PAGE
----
When East Coast native Elizabeth receives her freshman-year roommate assignment, she shoots off an e-mail to coordinate the basics: television, microwave, mini-fridge. That first note to San Franciscan Lauren sparks a series of e-mails that alters the landscape of each girl’s summer — and raises questions about how two girls who are so different will ever share a dorm room.
As the countdown to college begins, life at home becomes increasingly complex. With family relationships and childhood friendships strained by change, it suddenly seems that the only people Elizabeth and Lauren can rely on are the complicated new boys in their lives . . . and each other. Even though they’ve never met.
I downloaded Roomies from Netgalley on a whim. It was a Read Now offer and it sounded fun and I thought “Why not?” And I’m so glad I did because I had an absolute blast with it. The book had a light and easy tone, even while dealing with some pretty fundamental questions everyone goes through when transitioning from secondary school to beyond. It tackles several big issues: interracial dating, losing your virginity, under-age drinking – in perhaps a slightly too casual manner – and letting go and growing up. It generally did so in quite a graceful manner and I was sorry to finish the story.
What made this book work so well, were the different perspectives. EB’s and Lauren’s voices are distinct and they are both hilarious, especially EB. Her somewhat understated and dry wit made never failed to draw a chuckle. The self-mocking tone really spoke to me, such as when she litters an email updating Lauren about what is going on with references to the soap operas they both used to watch. The authors also managed to avoid having one story arc outshine the other, the interleaving of EB’s and Lauren’s chapters never came as an unwelcome break away from one or the other and I can’t say I had a favourite between the two.
The girls are very, very different. EB is a New Jersey native, comes from a single parent family, as her dad came out as gay and left her and her mum and moved to San Francisco, and is an only child. So moving to Berkeley will mean moving across the country and leaving everything and everyone behind. Lauren on the other hand was born and raised in San Francisco and will only be moving across the bay come the fall. She also comes from a stable home with five siblings. Yet they wrestle with similar questions especially as it concerns their changing relationships, with their parents and siblings, with their best friends, with their (not yet) boyfriends and, perhaps most importantly, with themselves. Because leaving home is a time of change, a chance to re-invent yourself and discard behaviours and patterns you’ve been pushed into at home. Both girls have to ask themselves who they want to become the start of college and what they think is important in life.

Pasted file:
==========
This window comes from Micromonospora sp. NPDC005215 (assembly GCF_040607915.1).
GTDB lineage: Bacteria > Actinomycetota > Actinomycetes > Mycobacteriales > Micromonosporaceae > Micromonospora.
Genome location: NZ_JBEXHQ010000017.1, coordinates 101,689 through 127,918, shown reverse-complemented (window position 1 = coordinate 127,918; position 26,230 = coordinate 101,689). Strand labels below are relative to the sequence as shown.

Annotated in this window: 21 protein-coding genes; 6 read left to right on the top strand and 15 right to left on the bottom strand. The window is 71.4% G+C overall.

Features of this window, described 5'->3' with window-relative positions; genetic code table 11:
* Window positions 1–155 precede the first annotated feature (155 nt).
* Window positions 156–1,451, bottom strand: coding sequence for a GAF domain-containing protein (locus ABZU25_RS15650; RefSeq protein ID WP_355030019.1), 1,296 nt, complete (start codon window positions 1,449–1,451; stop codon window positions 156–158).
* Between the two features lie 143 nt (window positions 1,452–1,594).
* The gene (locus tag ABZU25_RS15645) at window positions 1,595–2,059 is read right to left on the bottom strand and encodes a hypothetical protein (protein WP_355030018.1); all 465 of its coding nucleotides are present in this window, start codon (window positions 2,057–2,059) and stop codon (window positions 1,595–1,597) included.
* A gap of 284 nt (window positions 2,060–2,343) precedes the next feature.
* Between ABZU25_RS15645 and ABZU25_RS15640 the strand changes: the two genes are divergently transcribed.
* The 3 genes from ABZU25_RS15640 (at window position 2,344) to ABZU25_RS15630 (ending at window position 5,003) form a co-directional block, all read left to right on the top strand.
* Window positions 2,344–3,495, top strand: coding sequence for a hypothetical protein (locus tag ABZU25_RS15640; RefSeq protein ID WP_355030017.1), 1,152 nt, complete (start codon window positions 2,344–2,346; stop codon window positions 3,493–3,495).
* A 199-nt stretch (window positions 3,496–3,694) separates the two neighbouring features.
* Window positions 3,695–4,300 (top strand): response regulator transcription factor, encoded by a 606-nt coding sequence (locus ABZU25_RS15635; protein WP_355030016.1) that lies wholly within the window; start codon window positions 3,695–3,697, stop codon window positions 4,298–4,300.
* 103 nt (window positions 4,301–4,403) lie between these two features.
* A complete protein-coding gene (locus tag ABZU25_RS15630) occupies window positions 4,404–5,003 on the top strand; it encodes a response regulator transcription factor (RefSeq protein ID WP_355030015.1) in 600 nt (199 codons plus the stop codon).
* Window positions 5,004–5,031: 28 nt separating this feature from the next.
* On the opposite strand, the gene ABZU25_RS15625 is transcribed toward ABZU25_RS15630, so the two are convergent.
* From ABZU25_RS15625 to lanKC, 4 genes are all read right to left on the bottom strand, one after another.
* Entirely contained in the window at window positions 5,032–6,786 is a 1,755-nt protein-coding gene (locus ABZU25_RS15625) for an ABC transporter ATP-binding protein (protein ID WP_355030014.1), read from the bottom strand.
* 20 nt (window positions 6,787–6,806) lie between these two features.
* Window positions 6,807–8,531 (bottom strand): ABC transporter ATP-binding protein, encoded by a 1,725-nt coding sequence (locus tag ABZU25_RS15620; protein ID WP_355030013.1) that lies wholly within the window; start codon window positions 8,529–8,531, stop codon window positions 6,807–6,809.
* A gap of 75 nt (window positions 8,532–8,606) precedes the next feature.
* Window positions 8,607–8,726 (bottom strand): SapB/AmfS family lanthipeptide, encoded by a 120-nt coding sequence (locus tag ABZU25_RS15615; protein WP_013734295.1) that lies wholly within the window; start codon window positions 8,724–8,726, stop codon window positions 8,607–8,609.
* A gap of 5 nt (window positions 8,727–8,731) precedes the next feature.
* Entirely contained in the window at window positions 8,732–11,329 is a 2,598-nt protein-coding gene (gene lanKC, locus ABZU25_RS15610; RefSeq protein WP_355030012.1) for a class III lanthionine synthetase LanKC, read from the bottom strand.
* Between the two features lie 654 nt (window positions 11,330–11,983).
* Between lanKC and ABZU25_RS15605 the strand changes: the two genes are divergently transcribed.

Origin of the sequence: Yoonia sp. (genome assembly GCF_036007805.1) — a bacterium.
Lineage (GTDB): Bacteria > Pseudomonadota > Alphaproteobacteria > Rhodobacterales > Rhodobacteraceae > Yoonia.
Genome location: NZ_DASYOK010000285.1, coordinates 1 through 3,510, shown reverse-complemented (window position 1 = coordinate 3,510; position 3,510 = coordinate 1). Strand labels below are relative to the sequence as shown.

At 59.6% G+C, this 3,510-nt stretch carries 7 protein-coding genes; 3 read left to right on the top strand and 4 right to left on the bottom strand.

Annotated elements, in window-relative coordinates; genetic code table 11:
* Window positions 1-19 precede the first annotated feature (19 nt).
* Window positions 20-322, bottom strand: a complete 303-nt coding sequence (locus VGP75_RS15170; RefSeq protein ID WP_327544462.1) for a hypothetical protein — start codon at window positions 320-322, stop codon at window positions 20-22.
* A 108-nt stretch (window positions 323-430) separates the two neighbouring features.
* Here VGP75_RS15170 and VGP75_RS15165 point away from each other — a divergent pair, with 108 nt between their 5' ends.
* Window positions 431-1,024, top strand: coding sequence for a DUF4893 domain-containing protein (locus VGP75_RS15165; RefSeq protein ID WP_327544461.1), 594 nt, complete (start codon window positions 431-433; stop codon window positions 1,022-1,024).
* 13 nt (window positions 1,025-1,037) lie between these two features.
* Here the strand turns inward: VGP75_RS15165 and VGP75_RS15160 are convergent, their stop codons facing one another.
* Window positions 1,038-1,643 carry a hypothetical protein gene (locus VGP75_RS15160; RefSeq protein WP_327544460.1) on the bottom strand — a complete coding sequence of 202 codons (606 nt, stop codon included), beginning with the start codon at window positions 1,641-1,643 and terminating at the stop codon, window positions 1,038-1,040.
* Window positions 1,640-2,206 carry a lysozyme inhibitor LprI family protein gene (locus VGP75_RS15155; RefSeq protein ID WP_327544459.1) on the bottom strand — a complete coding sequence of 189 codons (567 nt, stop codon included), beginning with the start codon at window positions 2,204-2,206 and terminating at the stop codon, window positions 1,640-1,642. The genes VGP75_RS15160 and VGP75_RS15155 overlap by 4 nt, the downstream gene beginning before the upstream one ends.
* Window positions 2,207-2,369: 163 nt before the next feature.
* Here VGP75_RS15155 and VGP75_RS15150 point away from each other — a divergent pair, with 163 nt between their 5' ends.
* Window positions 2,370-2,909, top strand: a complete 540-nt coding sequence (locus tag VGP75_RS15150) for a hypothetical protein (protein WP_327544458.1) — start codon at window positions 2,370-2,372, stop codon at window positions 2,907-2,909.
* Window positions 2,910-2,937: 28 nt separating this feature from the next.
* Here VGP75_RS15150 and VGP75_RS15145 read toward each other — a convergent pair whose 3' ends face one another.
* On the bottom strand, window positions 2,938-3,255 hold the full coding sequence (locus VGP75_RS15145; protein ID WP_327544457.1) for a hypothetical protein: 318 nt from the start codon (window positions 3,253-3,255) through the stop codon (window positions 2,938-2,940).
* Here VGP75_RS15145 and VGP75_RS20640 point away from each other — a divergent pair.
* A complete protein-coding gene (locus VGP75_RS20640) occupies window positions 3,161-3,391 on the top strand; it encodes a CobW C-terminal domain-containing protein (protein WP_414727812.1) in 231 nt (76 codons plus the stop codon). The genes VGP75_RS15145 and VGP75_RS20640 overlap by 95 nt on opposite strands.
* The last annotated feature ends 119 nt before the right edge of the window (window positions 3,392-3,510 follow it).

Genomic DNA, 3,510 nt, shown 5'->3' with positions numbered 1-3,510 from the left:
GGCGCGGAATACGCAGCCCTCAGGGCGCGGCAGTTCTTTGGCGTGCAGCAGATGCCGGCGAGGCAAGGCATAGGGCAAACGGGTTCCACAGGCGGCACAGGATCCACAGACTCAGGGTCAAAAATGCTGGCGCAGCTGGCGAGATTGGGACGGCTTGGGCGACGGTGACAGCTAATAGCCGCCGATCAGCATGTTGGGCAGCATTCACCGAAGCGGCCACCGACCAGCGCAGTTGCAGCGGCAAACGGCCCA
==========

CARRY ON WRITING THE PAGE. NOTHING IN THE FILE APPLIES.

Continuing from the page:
Both EB and Lauren are provided with a cast of characters that challenge them and make them think by the authors and I think there aren’t really any throw-away characters in the novel; they all have a function in making the girls grow. I adored Lauren’s parents and her family, even if I also felt for Lauren as she effectively was a third parent to her much younger siblings. On the other hand, I felt far less well-disposed towards EB’s mum who seemed a little distant and not that much of a good role-model for her daughter. The different ways in which the relationships with their respective best friends played out felt genuine and were sometimes heart-breaking, but were true to the nature of friendships and how they can run their course.
Each girl also falls in love over the course of the summer. Their experiences are quite different and yet similar as they both fall hard and deeply in love. What I really liked about the depictions of these developing relationships how well they evoked the euphoria and angst of falling in love and the accompanying butterflies and stomach aches. It put a smile on my face and I found myself rooting for both couples to make it past the summer.
Roomies made me think back to the period when I left home and while I was more like EB than Lauren in that I couldn’t wait to get away, the scenes that made me well up were those between Lauren and her mum, which voiced the difficulties of change and letting go beautifully. It made me remember the excitement and fear of starting over and how life will always catch you by surprise and take you places you hadn’t expected. Beyond anything I’ve written above, Roomies is the story of how a friendship is born and how painful that birth can be. The book is a funny, effortless read; great for a lazy weekend or a holiday that won’t just make you laugh, but will probably draw some tears as well. Roomies will be released just in time for the Holidays on Christmas Eve.
This book was provided for review by the publisher.